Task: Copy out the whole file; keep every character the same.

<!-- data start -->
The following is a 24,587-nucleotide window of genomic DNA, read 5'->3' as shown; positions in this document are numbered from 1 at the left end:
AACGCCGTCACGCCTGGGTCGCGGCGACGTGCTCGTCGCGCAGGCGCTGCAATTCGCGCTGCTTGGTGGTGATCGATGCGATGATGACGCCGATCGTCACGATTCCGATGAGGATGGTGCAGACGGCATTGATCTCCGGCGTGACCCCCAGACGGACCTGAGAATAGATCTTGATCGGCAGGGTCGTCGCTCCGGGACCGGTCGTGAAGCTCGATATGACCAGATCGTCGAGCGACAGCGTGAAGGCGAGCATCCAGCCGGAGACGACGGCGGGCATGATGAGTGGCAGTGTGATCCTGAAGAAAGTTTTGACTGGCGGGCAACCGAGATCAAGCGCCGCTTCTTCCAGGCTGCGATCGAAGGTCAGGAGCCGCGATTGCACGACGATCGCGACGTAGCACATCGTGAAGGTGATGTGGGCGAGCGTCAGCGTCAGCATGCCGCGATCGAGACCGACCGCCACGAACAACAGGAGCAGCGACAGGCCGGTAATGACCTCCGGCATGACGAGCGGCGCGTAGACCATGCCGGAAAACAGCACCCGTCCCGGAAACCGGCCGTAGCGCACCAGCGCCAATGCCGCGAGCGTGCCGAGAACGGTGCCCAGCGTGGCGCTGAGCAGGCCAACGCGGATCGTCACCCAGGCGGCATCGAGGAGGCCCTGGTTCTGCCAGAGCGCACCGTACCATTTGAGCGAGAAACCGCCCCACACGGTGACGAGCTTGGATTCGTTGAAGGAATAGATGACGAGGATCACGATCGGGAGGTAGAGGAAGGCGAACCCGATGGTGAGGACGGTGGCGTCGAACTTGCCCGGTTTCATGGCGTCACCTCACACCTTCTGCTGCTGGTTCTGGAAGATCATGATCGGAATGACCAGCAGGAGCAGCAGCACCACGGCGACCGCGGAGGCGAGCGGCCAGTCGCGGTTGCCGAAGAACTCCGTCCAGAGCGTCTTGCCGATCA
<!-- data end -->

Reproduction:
The following is a 24,587-nucleotide window of genomic DNA, read 5'->3' as shown; positions in this document are numbered from 1 at the left end:
AACGCCGTCACGCCTGGGTCGCGGCGACGTGCTCGTCGCGCAGGCGCTGCAATTCGCGCTGCTTGGTGGTGATCGATGCGATGATGACGCCGATCGTCACGATTCCGATGAGGATGGTGCAGACGGCATTGATCTCCGGCGTGACCCCCAGACGGACCTGAGAATAGATCTTGATCGGCAGGGTCGTCGCTCCGGGACCGGTCGTGAAGCTCGATATGACCAGATCGTCGAGCGACAGCGTGAAGGCGAGCATCCAGCCGGAGACGACGGCGGGCATGATGAGTGGCAGTGTGATCCTGAAGAAAGTTTTGACTGGCGGGCAACCGAGATCAAGCGCCGCTTCTTCCAGGCTGCGATCGAAGGTCAGGAGCCGCGATTGCACGACGATCGCGACGTAGCACATCGTGAAGGTGATGTGGGCGAGCGTCAGCGTCAGCATGCCGCGATCGAGACCGACCGCCACGAACAACAGGAGCAGCGACAGGCCGGTAATGACCTCCGGCATGACGAGCGGCGCGTAGACCATGCCGGAAAACAGCACCCGTCCCGGAAACCGGCCGTAGCGCACCAGCGCCAATGCCGCGAGCGTGCCGAGAACGGTGCCCAGCGTGGCGCTGAGCAGGCCAACGCGGATCGTCACCCAGGCGGCATCGAGGAGGCCCTGGTTCTGCCAGAGCGCACCGTACCATTTGAGCGAGAAACCGCCCCACACGGTGACGAGCTTGGATTCGTTGAAGGAATAGATGACGAGGATCACGATCGGGAGGTAGAGGAAGGCGAACCCGATGGTGAGGACGGTGGCGTCGAACTTGCCCGGTTTCATGGCGTCACCTCACACCTTCTGCTGCTGGTTCTGGAAGATCATGATCGGAATGACCAGCAGGAGCAGCAGCACCACGGCGACCGCGGAGGCGAGCGGCCAGTCGCGGTTGCCGAAGAACTCCGTCCAGAGCGTCTTGCCGATCA